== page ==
Newton’s third law is sometimes called the principle of action and reaction. It states that for every force (sometimes called an action) there is an equal and opposite force (called a reaction). We do not see single isolated forces in nature. There is always an opposite-directed force as well. Take the case of rocket propulsion, for example. Rocket fuel creates a force that accelerates the rocket forward, but an equal force ejects exhaust gas at very high speed backward. If you foolishly punch a wall, the force you exert on the wall is countered by an equal force on your hand that will cause much pain. The same principle occurs in the recoil of a gun. Or consider the fact that when you step off a small boat onto a pier, the force that gets you onto the pier is countered by a force that sends the boat away from the pier. Sometimes the reaction force is concealed by the very different masses of the two objects. When you jump into the air, you do exert a downward force on the entire Earth, but the mass and inertia of the Earth are so large that you cannot perceptibly change its motion in this way.

Newton’s understanding of the way forces act in the universe was so broad that the unit of force is named after him. As with most other physical concepts, force can be described in terms of the three fundamental units: mass, length, and time. Many apparently complex parameters can be reduced to combinations of these three units. Newton’s laws of motion are the basis of the subject of mechanics; the study of the way objects move. They can be summarized as follows:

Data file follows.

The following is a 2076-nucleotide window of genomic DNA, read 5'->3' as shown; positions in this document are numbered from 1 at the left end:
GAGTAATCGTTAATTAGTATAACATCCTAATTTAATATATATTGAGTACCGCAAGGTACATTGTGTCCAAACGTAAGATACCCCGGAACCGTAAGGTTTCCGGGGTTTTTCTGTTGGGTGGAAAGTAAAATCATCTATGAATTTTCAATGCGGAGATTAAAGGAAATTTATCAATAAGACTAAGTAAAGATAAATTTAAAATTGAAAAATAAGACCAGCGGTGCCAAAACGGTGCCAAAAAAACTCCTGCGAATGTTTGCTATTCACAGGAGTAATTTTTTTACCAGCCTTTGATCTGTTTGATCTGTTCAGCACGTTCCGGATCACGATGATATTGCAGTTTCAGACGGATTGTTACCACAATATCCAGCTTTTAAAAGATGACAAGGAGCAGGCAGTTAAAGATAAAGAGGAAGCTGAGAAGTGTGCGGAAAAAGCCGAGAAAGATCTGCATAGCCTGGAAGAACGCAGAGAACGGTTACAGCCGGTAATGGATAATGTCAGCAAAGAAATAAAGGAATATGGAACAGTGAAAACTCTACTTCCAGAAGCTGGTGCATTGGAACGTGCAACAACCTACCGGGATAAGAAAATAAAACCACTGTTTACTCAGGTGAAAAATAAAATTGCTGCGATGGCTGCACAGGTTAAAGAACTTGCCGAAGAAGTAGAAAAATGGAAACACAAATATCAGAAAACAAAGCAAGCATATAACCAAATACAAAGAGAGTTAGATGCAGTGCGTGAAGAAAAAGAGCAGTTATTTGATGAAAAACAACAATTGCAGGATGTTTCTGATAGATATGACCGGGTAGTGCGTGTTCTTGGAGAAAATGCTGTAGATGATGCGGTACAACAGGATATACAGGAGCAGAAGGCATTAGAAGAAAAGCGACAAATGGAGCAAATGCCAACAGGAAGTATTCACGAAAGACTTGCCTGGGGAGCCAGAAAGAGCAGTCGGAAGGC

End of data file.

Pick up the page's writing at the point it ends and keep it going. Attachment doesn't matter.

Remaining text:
• An object stays at rest or in constant motion unless an unbalanced force acts on it.

• An object responds to a force with an acceleration that is proportional to the force and in the direction of the force, and inversely proportional to the mass.

• For every force on an object, there is an equal and opposite reaction.

Newton’s laws of motion have a profound implication for how science works. Science depends on the assumption of causality — that every effect has an identifiable cause. Aristotle was forced to explain the different motions of a falling feather and a falling rock in terms of their different "natures." Newton removed all this unexplained mystery by identifying causes for motions of all kinds. A rolling ball stops because the force of friction is acting. The bird keeps flying because its beating wings exert an upward force in the air. Equally, nature is not capricious. Fallen objects do not spontaneously right themselves. Newton’s laws establish that the universe is a rational place where events have causes.

Newton’s work had a major practical consequence. The systematic understanding of motions and forces led clever inventors to try and harness those forces in useful machines. The spinning "jenny" and the steam engine were the first examples in a sequence of innovation that would transform the economic landscape of England and eventually the world. Within a hundred years of Newton's work the Industrial Revolution was underway.